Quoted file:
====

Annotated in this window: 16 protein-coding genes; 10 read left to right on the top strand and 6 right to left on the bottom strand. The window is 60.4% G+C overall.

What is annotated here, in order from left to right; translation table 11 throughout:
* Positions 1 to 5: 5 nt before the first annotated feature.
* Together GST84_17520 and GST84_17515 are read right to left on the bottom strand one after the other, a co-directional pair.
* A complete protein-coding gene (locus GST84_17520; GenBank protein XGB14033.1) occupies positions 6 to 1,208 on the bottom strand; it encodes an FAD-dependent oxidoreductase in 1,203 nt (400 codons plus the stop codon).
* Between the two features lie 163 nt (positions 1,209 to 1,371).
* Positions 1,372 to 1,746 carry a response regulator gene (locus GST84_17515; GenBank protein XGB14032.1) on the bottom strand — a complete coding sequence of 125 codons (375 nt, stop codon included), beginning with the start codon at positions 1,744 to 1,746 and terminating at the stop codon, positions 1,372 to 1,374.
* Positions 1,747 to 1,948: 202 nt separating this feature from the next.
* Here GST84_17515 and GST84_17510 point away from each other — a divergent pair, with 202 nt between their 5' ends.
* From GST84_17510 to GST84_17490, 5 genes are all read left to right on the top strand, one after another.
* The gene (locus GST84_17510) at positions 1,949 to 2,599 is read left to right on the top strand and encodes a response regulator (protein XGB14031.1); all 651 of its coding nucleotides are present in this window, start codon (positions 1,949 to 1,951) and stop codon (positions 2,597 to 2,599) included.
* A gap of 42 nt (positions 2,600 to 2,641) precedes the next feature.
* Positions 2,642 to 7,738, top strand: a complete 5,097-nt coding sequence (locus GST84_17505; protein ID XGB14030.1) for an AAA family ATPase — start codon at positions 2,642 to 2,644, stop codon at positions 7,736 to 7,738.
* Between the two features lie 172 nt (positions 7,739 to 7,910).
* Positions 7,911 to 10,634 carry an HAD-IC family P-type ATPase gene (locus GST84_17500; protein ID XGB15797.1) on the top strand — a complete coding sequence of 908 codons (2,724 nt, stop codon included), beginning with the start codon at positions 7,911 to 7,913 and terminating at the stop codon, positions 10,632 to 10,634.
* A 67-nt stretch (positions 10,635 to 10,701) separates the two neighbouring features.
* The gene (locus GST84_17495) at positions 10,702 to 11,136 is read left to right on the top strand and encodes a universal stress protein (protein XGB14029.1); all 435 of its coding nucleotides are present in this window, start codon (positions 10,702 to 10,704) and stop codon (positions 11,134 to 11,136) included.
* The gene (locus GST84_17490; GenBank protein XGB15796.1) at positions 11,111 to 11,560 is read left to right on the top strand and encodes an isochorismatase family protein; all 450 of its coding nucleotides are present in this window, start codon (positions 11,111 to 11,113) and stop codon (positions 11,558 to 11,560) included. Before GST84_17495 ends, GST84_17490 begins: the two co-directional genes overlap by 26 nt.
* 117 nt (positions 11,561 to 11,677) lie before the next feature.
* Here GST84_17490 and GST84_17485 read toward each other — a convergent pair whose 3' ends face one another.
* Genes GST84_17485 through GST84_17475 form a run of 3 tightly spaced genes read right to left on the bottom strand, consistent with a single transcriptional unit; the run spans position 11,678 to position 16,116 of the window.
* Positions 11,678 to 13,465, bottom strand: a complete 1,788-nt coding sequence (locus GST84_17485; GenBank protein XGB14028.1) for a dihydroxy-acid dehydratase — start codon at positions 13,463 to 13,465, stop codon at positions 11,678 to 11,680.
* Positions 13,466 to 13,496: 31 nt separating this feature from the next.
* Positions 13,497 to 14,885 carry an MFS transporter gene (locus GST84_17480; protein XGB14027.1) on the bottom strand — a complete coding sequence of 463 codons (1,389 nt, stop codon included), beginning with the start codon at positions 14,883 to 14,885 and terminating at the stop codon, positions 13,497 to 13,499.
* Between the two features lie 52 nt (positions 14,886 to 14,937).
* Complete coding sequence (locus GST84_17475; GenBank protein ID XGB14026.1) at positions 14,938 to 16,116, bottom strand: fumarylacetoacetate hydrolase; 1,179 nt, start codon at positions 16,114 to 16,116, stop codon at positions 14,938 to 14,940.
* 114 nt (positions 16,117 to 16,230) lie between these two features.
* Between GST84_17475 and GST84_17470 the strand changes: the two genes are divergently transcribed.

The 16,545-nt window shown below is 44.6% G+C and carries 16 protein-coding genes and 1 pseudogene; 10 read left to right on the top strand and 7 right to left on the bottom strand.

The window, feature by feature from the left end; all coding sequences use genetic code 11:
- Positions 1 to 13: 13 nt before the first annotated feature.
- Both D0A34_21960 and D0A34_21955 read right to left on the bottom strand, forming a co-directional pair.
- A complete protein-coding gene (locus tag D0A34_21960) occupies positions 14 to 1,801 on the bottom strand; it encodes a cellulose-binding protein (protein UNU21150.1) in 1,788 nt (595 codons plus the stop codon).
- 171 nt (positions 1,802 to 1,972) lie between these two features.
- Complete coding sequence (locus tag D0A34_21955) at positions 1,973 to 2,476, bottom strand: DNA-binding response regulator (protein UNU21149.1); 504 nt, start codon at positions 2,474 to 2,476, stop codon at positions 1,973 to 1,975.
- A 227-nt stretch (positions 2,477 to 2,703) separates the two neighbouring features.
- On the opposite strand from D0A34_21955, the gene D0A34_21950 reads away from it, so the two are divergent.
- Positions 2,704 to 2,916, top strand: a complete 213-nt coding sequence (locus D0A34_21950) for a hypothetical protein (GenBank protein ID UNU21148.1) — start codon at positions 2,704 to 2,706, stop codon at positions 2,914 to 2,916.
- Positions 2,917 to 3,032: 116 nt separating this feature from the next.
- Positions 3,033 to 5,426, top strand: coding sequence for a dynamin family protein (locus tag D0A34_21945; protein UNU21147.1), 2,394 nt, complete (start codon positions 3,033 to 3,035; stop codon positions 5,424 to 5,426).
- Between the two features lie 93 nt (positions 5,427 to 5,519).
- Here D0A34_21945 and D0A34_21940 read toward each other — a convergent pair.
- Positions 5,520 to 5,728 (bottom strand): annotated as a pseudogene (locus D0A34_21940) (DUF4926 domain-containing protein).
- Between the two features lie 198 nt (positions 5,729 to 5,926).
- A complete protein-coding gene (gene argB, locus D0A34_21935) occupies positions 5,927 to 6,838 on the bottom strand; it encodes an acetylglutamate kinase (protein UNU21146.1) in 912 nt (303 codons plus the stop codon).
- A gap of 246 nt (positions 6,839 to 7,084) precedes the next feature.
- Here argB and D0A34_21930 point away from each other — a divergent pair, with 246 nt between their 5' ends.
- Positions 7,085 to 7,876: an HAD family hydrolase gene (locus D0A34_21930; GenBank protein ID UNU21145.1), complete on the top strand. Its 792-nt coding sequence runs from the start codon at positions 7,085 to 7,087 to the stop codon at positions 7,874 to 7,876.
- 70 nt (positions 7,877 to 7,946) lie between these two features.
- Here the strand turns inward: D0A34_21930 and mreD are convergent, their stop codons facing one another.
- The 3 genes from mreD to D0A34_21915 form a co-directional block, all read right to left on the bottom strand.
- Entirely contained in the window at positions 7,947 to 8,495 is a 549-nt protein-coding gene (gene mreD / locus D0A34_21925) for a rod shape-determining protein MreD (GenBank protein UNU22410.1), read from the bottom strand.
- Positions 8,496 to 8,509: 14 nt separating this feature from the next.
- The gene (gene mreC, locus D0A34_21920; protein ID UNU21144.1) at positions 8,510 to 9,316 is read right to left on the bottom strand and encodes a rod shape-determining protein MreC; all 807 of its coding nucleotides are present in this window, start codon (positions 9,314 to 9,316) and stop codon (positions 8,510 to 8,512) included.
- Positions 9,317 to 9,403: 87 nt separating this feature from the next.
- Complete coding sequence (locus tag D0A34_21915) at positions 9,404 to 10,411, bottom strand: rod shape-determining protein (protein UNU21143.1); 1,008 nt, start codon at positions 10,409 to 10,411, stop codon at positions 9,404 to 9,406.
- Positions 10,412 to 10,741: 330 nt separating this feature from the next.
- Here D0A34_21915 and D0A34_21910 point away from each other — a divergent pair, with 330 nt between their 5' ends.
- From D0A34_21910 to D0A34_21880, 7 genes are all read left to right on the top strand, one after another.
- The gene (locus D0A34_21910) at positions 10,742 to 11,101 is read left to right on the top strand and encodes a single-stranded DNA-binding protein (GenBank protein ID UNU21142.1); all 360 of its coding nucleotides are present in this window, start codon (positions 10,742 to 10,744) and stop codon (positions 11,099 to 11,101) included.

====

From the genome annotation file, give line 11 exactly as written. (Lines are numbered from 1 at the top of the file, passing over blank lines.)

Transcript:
* The gene (locus GST84_17510) at positions 1,949 to 2,599 is read left to right on the top strand and encodes a response regulator (protein XGB14031.1); all 651 of its coding nucleotides are present in this window, start codon (positions 1,949 to 1,951) and stop codon (positions 2,597 to 2,599) included.